Vinyl Icons

Persian Pop and Turkish Psychedelia

By Tim Cornwell | May 29, 2016


Once in a while a curator with instinct and particular passion hits a mark. In Vinyl Icons: Persian Pop and Turkish Psychedelia, staged in Newcastle, in the heart of Britain’s northeast, Sara Makari-Aghdam uses the work of five contemporary artists to construct a celebration and reflection of a permissive past time, the 1960s and ’70s, in Iran and Turkey. 

The work in her Newcastle show is visually intoxicating, but laced with intellect and wit and a big dollop of retro-pop nostalgia. The starting point is a collection of vintage Turkish and Iranian record covers and magazines, some from her own collection, others acquired on foraging trips to Paris, Istanbul and Izmir.   

In the first room of a well-known local art space, VANE, a Turkish album by Edip Akbayram with psychedelic cover goes corner to corner with the international classic, Pink Floyd's Dark side of the Moon. These often racy covers – the Turks went in for full and frank Western style calendar girls, with an Orientalist tinge, the Iranians were more cautious. They include this gloriously designed Cem Karaca single (above).    

Installation view. Photo: Cindy Zhang, Chia-Yin Chan

‘I love graphics, and I like the sound of the records, with instrumental as well as vocal, that they mix the traditional with what would have been the contemporary. There’s so much gossip around these pop singers. Although the covers look Orientalist (most prominently, with sultry belly-dancers) it was actually what they liked,’ she said.

Makari worked as a student curator at the Design Museum in London for part of her master's degree. Raised and based in Newcastle, of Azeri-Iranian, Persian and English descent, she keeps a wry eye on Western notions of the exotic. 

Installation view. Photo: Cindy Zhang, Chia-Yin Chan

Taking a leaf from the Britart artist Tracey Emin, Makari-Aghdam projects her own personality and obsessions into the show, though as curator rather than artist. It includes several dresses, hand-painted or printed in variations of Eastern styles, made to fit her (formerly) 20-inch waist. To one of her dresses she has affixed a chintzy camel broach by Christian Dior, ‘like a personal joke about exoticism’.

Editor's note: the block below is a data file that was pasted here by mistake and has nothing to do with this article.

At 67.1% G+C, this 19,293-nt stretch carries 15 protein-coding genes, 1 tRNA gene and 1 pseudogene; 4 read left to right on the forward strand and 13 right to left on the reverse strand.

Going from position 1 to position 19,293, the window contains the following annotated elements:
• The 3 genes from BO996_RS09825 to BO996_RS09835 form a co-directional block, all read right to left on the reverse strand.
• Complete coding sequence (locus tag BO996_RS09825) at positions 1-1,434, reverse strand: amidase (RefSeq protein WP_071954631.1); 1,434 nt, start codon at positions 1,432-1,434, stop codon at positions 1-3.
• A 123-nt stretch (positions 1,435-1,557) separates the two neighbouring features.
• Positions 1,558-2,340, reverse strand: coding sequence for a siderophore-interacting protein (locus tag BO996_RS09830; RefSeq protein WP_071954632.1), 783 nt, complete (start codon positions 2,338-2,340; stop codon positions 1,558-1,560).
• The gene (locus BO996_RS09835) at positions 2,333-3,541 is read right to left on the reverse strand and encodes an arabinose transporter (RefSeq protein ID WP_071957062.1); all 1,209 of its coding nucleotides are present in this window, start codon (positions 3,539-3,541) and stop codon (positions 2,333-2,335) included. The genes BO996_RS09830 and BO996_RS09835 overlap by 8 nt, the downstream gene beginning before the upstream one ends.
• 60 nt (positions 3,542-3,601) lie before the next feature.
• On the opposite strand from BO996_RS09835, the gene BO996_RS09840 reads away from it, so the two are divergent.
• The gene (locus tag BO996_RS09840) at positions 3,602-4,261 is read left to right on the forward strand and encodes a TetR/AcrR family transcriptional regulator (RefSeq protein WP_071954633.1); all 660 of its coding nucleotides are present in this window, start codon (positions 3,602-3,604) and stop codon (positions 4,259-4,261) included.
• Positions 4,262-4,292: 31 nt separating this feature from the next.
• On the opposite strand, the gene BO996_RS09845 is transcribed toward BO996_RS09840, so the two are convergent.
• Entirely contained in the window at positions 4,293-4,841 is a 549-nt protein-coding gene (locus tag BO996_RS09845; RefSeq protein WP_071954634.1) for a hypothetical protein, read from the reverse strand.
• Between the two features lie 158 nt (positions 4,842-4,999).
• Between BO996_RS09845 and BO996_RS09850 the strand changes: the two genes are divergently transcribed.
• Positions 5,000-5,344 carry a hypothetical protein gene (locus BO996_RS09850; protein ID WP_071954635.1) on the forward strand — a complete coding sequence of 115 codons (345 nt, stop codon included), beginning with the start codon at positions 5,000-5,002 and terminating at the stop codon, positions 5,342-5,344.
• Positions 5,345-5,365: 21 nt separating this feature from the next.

Images of the legendary Iranian singer Googoosh, Faegheh Atashin, are threaded through the exhibits.  For the contemporary work,  Makari selected five prominent Iranian artists, mostly now overseas. Photomontages by Afsoon feature Turkish singer Emel Sayın, hugely popular in Iran, and Iran’s Mahasti. The artist also constructed an original wall collage for the show.  

The artist Malekeh Nayiny takes old black and white family photographs and transforms them into ‘reinvented digital chromogenic prints’, colourful kitsch with shades of Andy Warhol and the 1950s look. The controversial Taravat Talepasand delivered a striking pair of gold lacquered boots,painted with the skills of an Isfahan miniature painter.  

This show, due to close on June 4, took a year of work and cries out for a second outing. Makari-Aghdam says she has been approached with interest by a curator at the Pera Museum; for an Istanbul exhibition she would look to recruit Turkish artists, and with luck recreate this deeply intriguing show to a similar standard.

Like several of her artists, Makari is of the younger post-Revolution generation,  and she sadly has yet to visit Iran.  Her Azeri father moved to Britain in the mid 1970s to train as an engineer. ‘We all seem to be obsessed with an era, an image of something, whether it’s real or something of nostalgia with rose-tinted glasses,’ she says.  ‘It makes for a really interesting story anyway.’

Posted in Contemporary Art, Music and Performing Arts, Orientalism
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